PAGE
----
Noise: A Flaw in Human Judgment

Noise: A Flaw in Human Judgment

Noise: A Flaw in Human Judgment

Noise: A Flaw in Human Judgment


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From the Nobel Prize-winning author of Thinking, Fast and Slow and the coauthor of Nudge, a revolutionary exploration of why people make bad judgments and how to make better ones—"a tour de force” (New York Times). 

Imagine that two doctors in the same city give different diagnoses to identical patients—or that two judges in the same courthouse give markedly different sentences to people who have committed the same crime. Suppose that different interviewers at the same firm make different decisions about indistinguishable job applicants—or that when a company is handling customer complaints, the resolution depends on who happens to answer the phone. Now imagine that the same doctor, the same judge, the same interviewer, or the same customer service agent makes different decisions depending on whether it is morning or afternoon, or Monday rather than Wednesday. These are examples of noise: variability in judgments that should be identical.
In Noise, Daniel Kahneman, Olivier Sibony, and Cass R. Sunstein show the detrimental effects of noise in many fields, including medicine, law, economic forecasting, forensic science, bail, child protection, strategy, performance reviews, and personnel selection. Wherever there is judgment, there is noise. Yet, most of the time, individuals and organizations alike are unaware of it. They neglect noise. With a few simple remedies, people can reduce both noise and bias, and so make far better decisions.
Packed with original ideas, and offering the same kinds of research-based insights that made Thinking, Fast and Slow and Nudge groundbreaking New York Times bestsellers, Noise explains how and why humans are so susceptible to noise in judgment—and what we can do about it.

Product Details

ISBN-13: 9780316451390
Publisher: Little, Brown and Company
Publication date: 05/31/2022
Pages: 464
Sales rank: 39,170
Product dimensions: 5.60(w) x 8.20(h) x 1.40(d)

About the Author

Daniel Kahneman is the Eugene Higgins Professor of Psychology, Princeton University, Professor of Public Affairs, Woodrow Wilson School of Public and International Affairs, and the winner of the 2002 Nobel Prize in Economic Sciences. Kahneman is a member of the American Academy of Arts and Sciences and the National Academy of Sciences. He is a fellow of the American Psychological Association, the American Psychological Society, the Society of Experimental Psychologists, and the Econometric Society.

​He has been the recipient of numerous awards, among them the Distinguished Scientific Contribution Award of the American Psychological Association, the Warren Medal of the Society of Experimental Psychologists, and Hilgard Award for Career Contributions to General Psychology, and the Award for Lifetime Contributions to Psychology from the American Psychological Association. He lives in New York City. He is the author of New York Times bestseller Thinking, Fast and Slow.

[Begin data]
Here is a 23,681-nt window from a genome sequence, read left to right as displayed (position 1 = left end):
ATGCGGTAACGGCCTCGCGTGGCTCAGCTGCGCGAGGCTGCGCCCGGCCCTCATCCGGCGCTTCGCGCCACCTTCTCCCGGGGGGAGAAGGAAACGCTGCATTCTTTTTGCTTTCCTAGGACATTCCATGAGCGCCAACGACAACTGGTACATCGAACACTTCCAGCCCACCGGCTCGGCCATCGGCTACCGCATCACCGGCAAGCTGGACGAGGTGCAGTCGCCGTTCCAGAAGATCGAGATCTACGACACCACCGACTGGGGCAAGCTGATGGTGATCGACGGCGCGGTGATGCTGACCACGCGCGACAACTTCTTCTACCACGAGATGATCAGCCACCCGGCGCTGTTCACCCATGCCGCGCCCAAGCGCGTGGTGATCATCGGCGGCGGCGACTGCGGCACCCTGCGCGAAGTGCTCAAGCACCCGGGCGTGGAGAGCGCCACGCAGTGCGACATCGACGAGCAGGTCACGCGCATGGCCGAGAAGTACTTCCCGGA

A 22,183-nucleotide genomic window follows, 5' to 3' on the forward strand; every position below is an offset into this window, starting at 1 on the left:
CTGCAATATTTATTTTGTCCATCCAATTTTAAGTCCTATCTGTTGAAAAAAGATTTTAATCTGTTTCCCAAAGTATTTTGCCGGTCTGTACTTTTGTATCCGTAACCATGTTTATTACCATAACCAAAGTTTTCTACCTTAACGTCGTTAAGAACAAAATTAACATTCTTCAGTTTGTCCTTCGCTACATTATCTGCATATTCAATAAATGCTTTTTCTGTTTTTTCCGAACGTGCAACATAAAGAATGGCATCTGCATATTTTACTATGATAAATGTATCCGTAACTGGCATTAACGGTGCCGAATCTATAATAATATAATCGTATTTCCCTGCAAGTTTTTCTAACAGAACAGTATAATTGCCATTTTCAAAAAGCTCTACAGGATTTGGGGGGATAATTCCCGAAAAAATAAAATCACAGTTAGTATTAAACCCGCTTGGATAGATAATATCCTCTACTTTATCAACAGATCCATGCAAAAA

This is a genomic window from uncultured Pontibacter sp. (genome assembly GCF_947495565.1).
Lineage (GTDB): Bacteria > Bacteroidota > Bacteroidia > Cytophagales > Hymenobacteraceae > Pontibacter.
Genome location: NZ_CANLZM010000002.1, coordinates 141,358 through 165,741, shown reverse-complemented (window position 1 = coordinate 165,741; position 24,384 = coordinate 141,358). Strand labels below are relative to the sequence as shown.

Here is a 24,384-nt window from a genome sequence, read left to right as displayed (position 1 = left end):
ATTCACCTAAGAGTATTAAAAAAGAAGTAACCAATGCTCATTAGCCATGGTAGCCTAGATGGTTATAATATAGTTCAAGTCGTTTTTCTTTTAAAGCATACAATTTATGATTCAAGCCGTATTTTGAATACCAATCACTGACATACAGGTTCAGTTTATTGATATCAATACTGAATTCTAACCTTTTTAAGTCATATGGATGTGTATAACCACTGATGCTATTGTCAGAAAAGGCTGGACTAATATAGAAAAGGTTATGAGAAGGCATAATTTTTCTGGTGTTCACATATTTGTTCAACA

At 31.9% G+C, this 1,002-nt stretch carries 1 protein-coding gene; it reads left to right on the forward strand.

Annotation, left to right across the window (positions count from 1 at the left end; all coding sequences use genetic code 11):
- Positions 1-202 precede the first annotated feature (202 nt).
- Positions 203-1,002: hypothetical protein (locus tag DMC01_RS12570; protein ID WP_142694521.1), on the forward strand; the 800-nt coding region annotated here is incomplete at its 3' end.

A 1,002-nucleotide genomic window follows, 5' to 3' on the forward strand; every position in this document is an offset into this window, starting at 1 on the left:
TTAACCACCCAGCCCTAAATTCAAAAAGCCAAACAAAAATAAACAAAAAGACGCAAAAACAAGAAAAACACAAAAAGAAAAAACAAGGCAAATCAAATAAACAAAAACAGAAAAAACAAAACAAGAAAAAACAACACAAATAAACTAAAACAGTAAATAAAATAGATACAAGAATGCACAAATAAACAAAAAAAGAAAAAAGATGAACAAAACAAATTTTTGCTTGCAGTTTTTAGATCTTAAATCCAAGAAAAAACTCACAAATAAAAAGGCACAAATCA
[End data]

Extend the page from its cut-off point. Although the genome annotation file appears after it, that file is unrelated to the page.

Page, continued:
Olivier Sibony is a professor, writer and advisor specializing in the quality of strategic thinking and the design of decision processes. Sibony teaches Strategy, Decision Making and Problem Solving at HEC Paris. He is also an Associate Fellow of Saïd Business School in Oxford University. Sibony's research centers on improving the quality of decision making by reducing the impact of behavioral biases. He is the author of numerous articles in academic and popular publications, including Before You Make That Big Decision, co-authored with Nobel Prize winner Daniel Kahneman.

Cass R. Sunstein is currently the Robert Walmsley University Professor at Harvard. From 2009 to 2012, he was Administrator of the White House Office of Information and Regulatory Affairs. From 2013 to 2014, he served on President Obama's Review Group on Intelligence and Communications Technologies. From 2016 to 2017, he served on the Defense Innovation Board of the US Department of Defense. Sunstein is author of many articles and books, including two New York Times bestsellers: The World According to Star Wars and Nudge (with Richard H. Thaler). His other books include, Risk and Reason, Why Societies Need Dissent, The Second Bill of Rights, Conspiracy Theories and Other Dangerous Ideas, The Ethics of Influence, and Can It Happen Here? Authoritarianism in America. He lives in Cambridge, Massachusetts.


Table of Contents

Introduction: Two Kinds of Error 3

Part I Finding Noise 11

1 Crime and Noisy Punishment 13

2 A Noisy System 23

3 Singular Decisions 34

Part II Your Mind Is a Measuring Instrument 39

4 Matters of Judgment 43

5 Measuring Error 55

6 The Analysis of Noise 69

7 Occasion Noise 79

8 How Groups Amplify Noise 94

Part III Noise in Predictive Judgments 107

9 Judgments and Models 111

10 Noiseless Rules 123

11 Objective Ignorance 137

12 The Valley of the Normal 148

Part IV How Noise Happens 159

13 Heuristics, Biases, and Noise 161

14 The Matching Operation 176

15 Scales 187

16 Patterns 200

17 The Sources of Noise 210

Part V Improving Judgments 221

18 Better Judges for Better Judgments 225

19 Debiasing and Decision Hygiene 236

20 Sequencing Information in Forensic Science 245

21 Selection and Aggregation in Forecasting 259

22 Guidelines in Medicine 273

23 Denning the Scale in Performance Ratings 287

24 Structure in Hiring 300

25 The Mediating Assessments Protocol 312

Part VI Optimal Noise 325

26 The Costs of Noise Reduction 329

27 Dignity 339

28 Rules or Standards? 350

Review and Conclusion: Taking Noise Seriously 361

Epilogue: A Less Noisy World 377

Appendix A How to Conduct a Noise Audit 379

Appendix B A Checklist for a Decision Observer 386

Appendix C Correcting Predictions 389

Acknowledgments 395

Notes 397

Index 437

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